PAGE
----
New year, new goals.
As advocates for sustainability, our first tip of the year focuses on Meatless Mondays.
If you’re not already in the fold, now’s the time to open the gate.
It’s not just about meat. Cheese and other dairy products, including yogurt and cottage cheese, contribute the same greenhouse gases that meat does.
Yes, you could eat fish; in fact, substituting more seafood for meat is another important resolution.
So if you really want to help Planet Earth, we propose to make Meatless Monday, Vegan Monday.
Almost every health, nutrition and sustainability expert advises: Eat a plant-based diet. Here, we’re only asking you to eat a plant-based Monday.
There are countless online recipe troves to tempt you. You can make—or take out, or order in:
When you look at recipes, you’ll discover that quite a few popular foods are on the Meatless Monday menu.
Here’s a Whole Foods article, 9 Easy Ways to Eat More Plants at Every Meal.
It may seem like Meatless Monday is a 21st-century idea, but it originated during World War I.
Before formal rationing began, the U.S. Food Administration promoted reduced consumption of key staples to aid the war effort.
President Woodrow Wilson issued a proclamation calling for every Tuesday to be meatless and for one meatless meal to be observed every day, for a total of nine meatless meals each week [source].
“Food Will Win the War,” proclaimed government ads. “Meatless Monday” and “Wheatless Wednesday” were introduced to encourage Americans to do their part.
The effect was overwhelming. More than 13 million families signed a pledge to observe the national meatless and wheatless conservation days.
During World War II when President Franklin D. Roosevelt relaunched the campaign to help the war efforts. In the immediate post-war years, President Harry S. Truman continued the campaign to help feed war-ravaged Europe [source].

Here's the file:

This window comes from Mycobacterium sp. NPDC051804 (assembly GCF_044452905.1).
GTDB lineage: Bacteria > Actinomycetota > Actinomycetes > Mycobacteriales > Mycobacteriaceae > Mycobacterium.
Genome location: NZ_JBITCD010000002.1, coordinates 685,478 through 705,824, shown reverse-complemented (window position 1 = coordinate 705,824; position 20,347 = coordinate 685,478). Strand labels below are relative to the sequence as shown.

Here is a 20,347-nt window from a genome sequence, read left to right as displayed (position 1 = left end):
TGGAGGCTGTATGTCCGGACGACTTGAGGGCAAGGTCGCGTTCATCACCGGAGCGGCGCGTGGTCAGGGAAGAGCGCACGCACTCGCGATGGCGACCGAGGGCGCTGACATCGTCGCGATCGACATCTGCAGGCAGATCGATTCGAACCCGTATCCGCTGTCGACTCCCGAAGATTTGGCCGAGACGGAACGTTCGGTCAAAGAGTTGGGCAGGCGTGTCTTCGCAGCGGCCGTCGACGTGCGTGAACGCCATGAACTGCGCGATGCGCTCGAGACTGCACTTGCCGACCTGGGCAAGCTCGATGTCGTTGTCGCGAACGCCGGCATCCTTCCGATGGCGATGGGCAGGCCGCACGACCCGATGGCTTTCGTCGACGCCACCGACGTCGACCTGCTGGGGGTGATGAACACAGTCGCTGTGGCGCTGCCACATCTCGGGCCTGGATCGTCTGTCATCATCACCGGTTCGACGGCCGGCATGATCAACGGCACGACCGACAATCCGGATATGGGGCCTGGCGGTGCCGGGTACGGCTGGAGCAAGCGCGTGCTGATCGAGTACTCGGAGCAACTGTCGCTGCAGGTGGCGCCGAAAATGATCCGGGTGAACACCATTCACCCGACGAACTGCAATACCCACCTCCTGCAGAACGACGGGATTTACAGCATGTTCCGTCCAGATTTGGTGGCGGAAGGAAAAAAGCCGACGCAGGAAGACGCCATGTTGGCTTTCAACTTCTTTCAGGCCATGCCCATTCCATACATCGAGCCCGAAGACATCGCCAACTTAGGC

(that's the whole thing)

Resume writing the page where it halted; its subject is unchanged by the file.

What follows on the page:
Most of us alive today hadn’t heard the term until 2003, when the concept was relaunched by a former advertising executive turned health advocate, Sid Lerner.
In association with Johns Hopkins University (The Bloomberg School of Public Health’s Center for a Livable Future), the concept was reintroduced as a public health awareness campaign.
The “new’ Meatless Monday was launched to addresses the prevalence of preventable illnesses associated with excessive meat consumption.
With the average American eating as much as 75 more pounds of meat each year than in generations past, the message of “one day a week, cut out meat” became a way for people to do something good healthwise. The health benefits of reducing meat consumption became regular stories for the nation’s news outlets.
With awareness of global warming and the causes of greenhouses gases, Meatless Monday has achieved even greater promotion as an environmental campaign, and has been growing worldwide.
The growing vegan movement has greatly helped the movement. Even for omnivores, cafeterias and restaurants offer meat-free options not only on Mondays, but everyday.
Make one of your New Year’s resolutions to join in.
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